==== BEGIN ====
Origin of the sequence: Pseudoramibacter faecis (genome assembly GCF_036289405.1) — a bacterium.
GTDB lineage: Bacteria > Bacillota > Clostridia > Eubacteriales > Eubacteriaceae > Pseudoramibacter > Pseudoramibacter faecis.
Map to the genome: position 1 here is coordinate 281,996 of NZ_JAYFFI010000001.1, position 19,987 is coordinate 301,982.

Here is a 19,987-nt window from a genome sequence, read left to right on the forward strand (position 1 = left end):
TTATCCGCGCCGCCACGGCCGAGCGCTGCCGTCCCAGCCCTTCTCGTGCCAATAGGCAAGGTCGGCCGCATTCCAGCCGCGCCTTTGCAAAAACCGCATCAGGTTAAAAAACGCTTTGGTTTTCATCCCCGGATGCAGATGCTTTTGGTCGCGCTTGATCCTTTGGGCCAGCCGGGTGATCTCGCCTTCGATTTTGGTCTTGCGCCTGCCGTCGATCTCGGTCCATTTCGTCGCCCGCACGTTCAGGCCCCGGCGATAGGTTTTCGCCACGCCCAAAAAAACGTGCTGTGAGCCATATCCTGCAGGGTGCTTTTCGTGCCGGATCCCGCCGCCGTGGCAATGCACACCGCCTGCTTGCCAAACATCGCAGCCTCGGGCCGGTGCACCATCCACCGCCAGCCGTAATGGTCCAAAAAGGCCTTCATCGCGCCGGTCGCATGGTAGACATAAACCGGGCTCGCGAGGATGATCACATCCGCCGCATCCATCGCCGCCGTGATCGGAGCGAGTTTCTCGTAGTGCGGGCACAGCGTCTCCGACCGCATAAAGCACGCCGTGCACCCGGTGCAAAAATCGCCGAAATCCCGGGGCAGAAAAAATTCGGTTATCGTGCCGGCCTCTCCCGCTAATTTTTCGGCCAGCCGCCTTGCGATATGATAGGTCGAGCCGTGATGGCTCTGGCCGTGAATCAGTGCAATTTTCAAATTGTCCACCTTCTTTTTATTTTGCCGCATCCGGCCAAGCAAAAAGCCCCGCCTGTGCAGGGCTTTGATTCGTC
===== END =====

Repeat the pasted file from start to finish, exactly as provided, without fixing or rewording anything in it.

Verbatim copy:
Origin of the sequence: Pseudoramibacter faecis (genome assembly GCF_036289405.1) — a bacterium.
GTDB lineage: Bacteria > Bacillota > Clostridia > Eubacteriales > Eubacteriaceae > Pseudoramibacter > Pseudoramibacter faecis.
Map to the genome: position 1 here is coordinate 281,996 of NZ_JAYFFI010000001.1, position 19,987 is coordinate 301,982.

Here is a 19,987-nt window from a genome sequence, read left to right on the forward strand (position 1 = left end):
TTATCCGCGCCGCCACGGCCGAGCGCTGCCGTCCCAGCCCTTCTCGTGCCAATAGGCAAGGTCGGCCGCATTCCAGCCGCGCCTTTGCAAAAACCGCATCAGGTTAAAAAACGCTTTGGTTTTCATCCCCGGATGCAGATGCTTTTGGTCGCGCTTGATCCTTTGGGCCAGCCGGGTGATCTCGCCTTCGATTTTGGTCTTGCGCCTGCCGTCGATCTCGGTCCATTTCGTCGCCCGCACGTTCAGGCCCCGGCGATAGGTTTTCGCCACGCCCAAAAAAACGTGCTGTGAGCCATATCCTGCAGGGTGCTTTTCGTGCCGGATCCCGCCGCCGTGGCAATGCACACCGCCTGCTTGCCAAACATCGCAGCCTCGGGCCGGTGCACCATCCACCGCCAGCCGTAATGGTCCAAAAAGGCCTTCATCGCGCCGGTCGCATGGTAGACATAAACCGGGCTCGCGAGGATGATCACATCCGCCGCATCCATCGCCGCCGTGATCGGAGCGAGTTTCTCGTAGTGCGGGCACAGCGTCTCCGACCGCATAAAGCACGCCGTGCACCCGGTGCAAAAATCGCCGAAATCCCGGGGCAGAAAAAATTCGGTTATCGTGCCGGCCTCTCCCGCTAATTTTTCGGCCAGCCGCCTTGCGATATGATAGGTCGAGCCGTGATGGCTCTGGCCGTGAATCAGTGCAATTTTCAAATTGTCCACCTTCTTTTTATTTTGCCGCATCCGGCCAAGCAAAAAGCCCCGCCTGTGCAGGGCTTTGATTCGTC